Next week (Nov. 19-23) about 70 Cambodian church leaders from 5 ethnic groups will meet for the fall session of the Ratanakiri Pastors School. We’ll continue working through our new Biblical Theology curriculum, focusing this time on the books of Samuel and Kings. Please pray, both for teachers and students. All of us need stamina during these long, warm days, but especially our teachers. For our students, pray that each one will read the Bible with increasing regularity, delight, skill, faith and obedience; then that they would lead their churches to do the same.
Please thank God with me for providing yet another needle in the haystack. Can On (pronounced like it’s written) is my new Lao language helper and meets every qualification I’ve been asking for. Thank you, brothers and sisters, for praying him my way. Now, please pray (1) for profitable language sessions together and (2) for On’s conversion.
In October, our dearest friends, the Boomershines (some of them, at least) spent 10 days with us here in Stung Treng, feeding both our souls and bodies. Such joy.
Dear gospel partners,
In a most delightful departure from the norm here, the past couple months have been a wonderful, steady balance of (1) study and (2) ministry. Below are some ways you can pray for these spheres of our life here.
Are you ready for this? I’m encouraged about my progress with Lao study thus far! No, I haven’t been hacked, but God is helping me chart a course of study that’s right for me, and I have reason to hope that it’s an effective one. However, I still do not have a regular language helper. Please do pray that I could find someone willing and available to meet with me daily. Finding a reliable helper here in the province has been anything but easy and source of real frustration as certain traits of Cambodian culture appear to conspire against me. Pray for wisdom and success.
If the search is not productive soon, I’ll spend another week studying in Laos later this month. While this is indeed helpful, it’s less than ideal as the language spoken here in Stung Treng has some major vocabulary differences from the language spoken in the country of Laos.
Each week, I’m teaching an introductory Bible study to three different groups of people, all of whom you’ve met before in our updates. Here is how you can pray for each one.
Bible study #1
- Pray for Pi-set’s conversion. He is very attentive and asks some good questions. He says he is waiting for God to show him a miracle before he commits to Christ.
- Pray for Moni, Rhit, and Tuu to grow in the their grasp of the gospel and in their commitment to the church, daily Bible reading, and prayer.
Bible study #2
Yeng and her daughter Eng are a delight, particularly in recent weeks as they’ve been greeting me with a kilo of one of my all-time favorite foods, fresh okra from their garden. Even more delightful is their hunger for the Word. A few months ago, I gave Yeng a simple MP3 player loaded with an audio Bible (Yeng’s eyesight makes reading difficult). In about a month, she had listened to Genesis—Song of Songs and the entire NT! I just love it when I’m teaching and Yeng pipes up with some minor detail of the story! Recently, as we were surveying the OT, I commented that when we get to some passages like Leviticus with its lengthy, detailed descriptions of various ceremonies, it can be kind of tedious. Yeng quickly shot back—No, it’s not! Praise God for this hunger, and pray for Yeng’s village, that God would save her neighbors and raise up a church there.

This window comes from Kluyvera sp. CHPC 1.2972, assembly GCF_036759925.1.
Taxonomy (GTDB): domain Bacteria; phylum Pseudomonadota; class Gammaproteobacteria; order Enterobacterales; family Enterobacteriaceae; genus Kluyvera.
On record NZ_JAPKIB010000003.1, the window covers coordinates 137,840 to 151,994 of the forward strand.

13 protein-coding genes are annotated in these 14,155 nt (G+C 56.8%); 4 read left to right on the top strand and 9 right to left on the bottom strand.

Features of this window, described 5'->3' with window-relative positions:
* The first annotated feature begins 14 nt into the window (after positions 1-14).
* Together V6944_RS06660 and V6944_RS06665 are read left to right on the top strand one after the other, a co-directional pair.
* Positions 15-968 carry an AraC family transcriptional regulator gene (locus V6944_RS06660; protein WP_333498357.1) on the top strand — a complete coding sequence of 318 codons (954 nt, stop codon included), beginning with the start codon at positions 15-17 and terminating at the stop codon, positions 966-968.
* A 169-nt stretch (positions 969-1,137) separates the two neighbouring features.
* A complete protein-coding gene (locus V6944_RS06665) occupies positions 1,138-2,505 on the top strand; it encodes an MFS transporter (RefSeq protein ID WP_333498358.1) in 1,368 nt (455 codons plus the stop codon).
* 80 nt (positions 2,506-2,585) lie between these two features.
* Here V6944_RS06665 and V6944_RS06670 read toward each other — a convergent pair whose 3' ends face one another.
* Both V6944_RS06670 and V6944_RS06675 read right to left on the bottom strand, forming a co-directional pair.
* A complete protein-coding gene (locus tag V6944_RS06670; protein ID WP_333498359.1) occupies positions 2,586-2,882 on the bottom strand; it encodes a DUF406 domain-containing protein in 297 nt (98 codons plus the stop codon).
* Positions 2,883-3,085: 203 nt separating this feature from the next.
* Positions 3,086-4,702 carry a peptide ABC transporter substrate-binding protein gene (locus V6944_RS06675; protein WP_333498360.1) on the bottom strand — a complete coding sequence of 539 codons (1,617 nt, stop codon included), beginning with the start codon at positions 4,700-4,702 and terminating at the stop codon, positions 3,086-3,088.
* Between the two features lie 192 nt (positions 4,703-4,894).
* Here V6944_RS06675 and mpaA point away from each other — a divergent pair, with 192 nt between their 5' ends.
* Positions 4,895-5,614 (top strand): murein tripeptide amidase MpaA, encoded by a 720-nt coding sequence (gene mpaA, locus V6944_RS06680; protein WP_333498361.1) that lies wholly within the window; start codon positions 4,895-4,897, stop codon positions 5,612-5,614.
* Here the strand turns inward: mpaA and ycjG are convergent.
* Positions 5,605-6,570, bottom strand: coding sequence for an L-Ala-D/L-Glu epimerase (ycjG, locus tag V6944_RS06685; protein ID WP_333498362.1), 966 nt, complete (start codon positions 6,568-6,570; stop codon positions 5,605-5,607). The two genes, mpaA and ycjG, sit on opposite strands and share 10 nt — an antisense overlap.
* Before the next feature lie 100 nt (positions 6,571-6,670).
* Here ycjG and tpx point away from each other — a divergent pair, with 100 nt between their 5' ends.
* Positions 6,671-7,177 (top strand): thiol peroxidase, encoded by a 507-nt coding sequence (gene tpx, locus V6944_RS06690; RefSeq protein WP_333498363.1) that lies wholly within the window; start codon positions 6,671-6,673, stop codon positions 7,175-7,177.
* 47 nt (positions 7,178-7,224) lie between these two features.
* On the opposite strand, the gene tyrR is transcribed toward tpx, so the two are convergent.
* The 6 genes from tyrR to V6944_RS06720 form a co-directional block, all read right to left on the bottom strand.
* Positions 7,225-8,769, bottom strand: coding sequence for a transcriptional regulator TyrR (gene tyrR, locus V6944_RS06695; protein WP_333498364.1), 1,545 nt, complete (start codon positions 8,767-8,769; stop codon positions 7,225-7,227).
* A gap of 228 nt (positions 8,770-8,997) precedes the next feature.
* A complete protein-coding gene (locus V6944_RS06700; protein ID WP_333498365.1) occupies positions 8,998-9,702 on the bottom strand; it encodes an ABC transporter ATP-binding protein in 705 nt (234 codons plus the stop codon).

Bible study #3
Though not yet believers, Sopiap and her daughter Aym (mid-20’s) are also a joy. They too will sometimes receive me with whatever delicacy happens to be on their menu for the day. Recently, Sopiap’s husband Kun, piled high a bowl full of Pia, a dish consisting primarily of unpurged cow intestines, and set it before me with a knowing smile. Unlike the Apostle John, I found the food bitter to my tongue, but thankfully, no problem for my stomach.
Pray that Sopiap and Aym would understand the gospel and embrace Christ. Pray also for the handful of grandkids and other relatives who come and go each week while I’m teaching, many of them stopping to listen.
In addition to these scheduled ministry opportunities, pray for the many other unscheduled chances for sowing seeds: in the lives of neighbors, our landlord, and others who come seeking aid.
The home front
After an all-too-brief summer break, the new school year kicked off on July 31. Our one-room school house is hosting 4 grades, 6 students, and 2 teachers this year. The first two weeks have given us enough time to work out the kinks and we’re finding a good rhythm now. Thank you for praying for our kids—as they study God’s world (science, math, logic, etc.), may they do so with reverence and awe; as they study God’s deeds in the world and man’s responses to those deeds (history, literature, art, etc.), may they ever side with God over against every other competitor for their allegiance and affection. Pray also for Bonnie Ruth and Brooke as they manage their teaching loads along with all their many other responsibilities.
Imagine driving through Manhattan at 200 MPH and being asked to report on what you saw. That’s how our last month has felt, but I’ll do my best to share some of the pics we got, even if they are a bit blurry.
May Pastors School
First, the Ratanakiri Pastors School (May 13-18) was the most exciting week of my Cambodian life. God answered all of your and our prayers for me, my fellow teachers, and our students. My greatest desire was that our men would grow in both their commitment and ability to read Scripture, and we’re confident this happened. My teammates, JD, Brian, and Josh, as well as several other missionaries and local pastors, made major contributions. JD’s role was particularly important. I’ve never known a teacher more capable of making big truths accessible to people with little or no theological training; JD took my material and made it fit our guys perfectly. I thank God often for the opportunity to be mentored by a teacher with this kind of gift.
Our session began in Genesis, with God’s glorious plan to administer his good creation through the lordship of man. We ended in Judges, with Israel a second Sodom facing annihilation both from within and without. In the next session (November), we’ll see how David and his offspring both succeed and fail in resolving this horrible situation. You can start praying for that session now.